As she sat under the stage lights of the Taylor High School auditorium, many thoughts were racing through special education teacher Jan Kolk’s head.
“I kept thinking, whether I win or not, this is not a competition,” Kolk said later. “This is a recognition.”
She could see the section of seats that librarian Jean Wu had reserved for Kerr students. It was full. She felt a surge of pride; it was an honor when the people she taught came out to support her.
In her head, she also went over points for an acceptance speech. She had only learned that morning from Wu that the winner had to speak.
“Ms. Wu said that it was our year,” Kolk said. “She had this gut feeling. She said, ‘You have to give a speech! Have you decided what you have to say yet? Well, you’d better get ready because you’re going to win.’”
Kolk’s path to the Taylor High auditorium started with the email that goes out to the Kerr faculty each year asking for Teacher of the Year nominees. The faculty submits names and then the school’s teacher of the year is democratically elected.
“I was so honored to be nominated,” Kolk said. “ We have exceptional teachers here, and it’s a validation when people think you do a good job.”
After Kolk won at the campus level, the next step was the district. Each nominee for the district title had to submit a two-page response and five letters of recommendation.
The applications were reviewed by one of two panels corresponding to the nominee’s school level, primary (elementary and intermediate schools) or secondary (middle and high schools). Each panel was chaired by Chuck Lang, Director of Leadership and Professional Development, and consisted of the Teacher of the Year for that level, a parent, a school board member and an administrator. The panel selected three finalists, each of whom they then interviewed.
“It was pretty intimidating,” Kolk said. “You’re in a tiny room with five other people. Mr. Lang asked all the questions. You do your response. The other people are taking notes but you don’t interact with them at all…I found myself getting kind of nervous. I was just hoping that I wouldn’t make a fool of myself. [I wanted to] present myself as someone who knew what they were doing.”
Kolk was also observed at work with her students.
“I don’t have a classroom. I was honored that the people who came to see understood that and were able to see the type of teaching that was nontraditional,” she said.
Kolk’s job requires a different skill set from the traditional high-school teacher or even the typical Kerr teacher.
“Being the special ed teacher, I go in and work with all the classes,” she said. “So I have to know info from math and science and social studies. My approach is to work on [building] relationships with students. I go in and talk with the kids, and I go in and know who they are.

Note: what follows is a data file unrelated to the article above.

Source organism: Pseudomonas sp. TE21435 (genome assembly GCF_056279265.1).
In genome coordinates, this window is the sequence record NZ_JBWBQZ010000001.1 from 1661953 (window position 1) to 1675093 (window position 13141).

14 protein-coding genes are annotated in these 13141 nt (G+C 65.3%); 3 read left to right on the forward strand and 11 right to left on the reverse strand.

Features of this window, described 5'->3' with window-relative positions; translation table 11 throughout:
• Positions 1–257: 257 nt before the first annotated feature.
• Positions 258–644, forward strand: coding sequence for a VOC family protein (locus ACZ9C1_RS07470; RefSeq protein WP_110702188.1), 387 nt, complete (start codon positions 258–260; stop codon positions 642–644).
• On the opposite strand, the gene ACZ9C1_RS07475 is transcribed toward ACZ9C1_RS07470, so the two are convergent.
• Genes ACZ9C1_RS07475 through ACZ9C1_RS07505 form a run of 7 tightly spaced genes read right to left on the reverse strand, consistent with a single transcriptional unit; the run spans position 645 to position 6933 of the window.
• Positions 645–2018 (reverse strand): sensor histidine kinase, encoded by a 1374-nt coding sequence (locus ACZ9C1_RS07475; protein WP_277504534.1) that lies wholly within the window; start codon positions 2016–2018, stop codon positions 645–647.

“And if students don’t get something, that’s when I get to create a lesson right then and there. It’s a very different kind of teaching.”
All the improvised lessons, the games in advisory, the quiet help and the long afternoon tutoring sessions, had all brought Kolk here, to this evening on a bright-lit stage. Last year’s Secondary Teacher of the Year, Connie Koehn, strode to the podium and began to speak about her own experience as Teacher of the Year.
As Koehn wound down, she said, “It is my honor to introduce the secondary Teacher of the Year.” She paused. “She has been with the district for 30 years…”
The Kerr section was smaller than some others’, but it was full of teenagers. The studentscheered to equal any crowd when Koehn called out Kolk’s name.
“I felt overwhelmed,” Kolk said. “Because I truly did not think that I would be the person selected.”
Her elation was mirrored by those who had come to cheer her on. As soon as they could the Kerr students rushed to congratulate her. “Oh, they were yelling and screaming,” Kolk said.
The enthusiasm carried over into the next several days.
“Everybody was just wonderful,” Kolk said. “They clapped for me in the hallway, they shook my hand, gave me hugs…It’s a reflection of what goes on here every day. The students have an effect on each other. They care about each other and the adults they interact with.”
From the district, Kolk will move on to the regional level. Finalists will be selected in July, and the results will be announced in August, with the winners moving on to state.
Kolk, however, is already happy.
“I don’t see myself as being the Teacher of the Year,” she said. “I want to represent all the exceptional teachers at Kerr that they chose to honor.”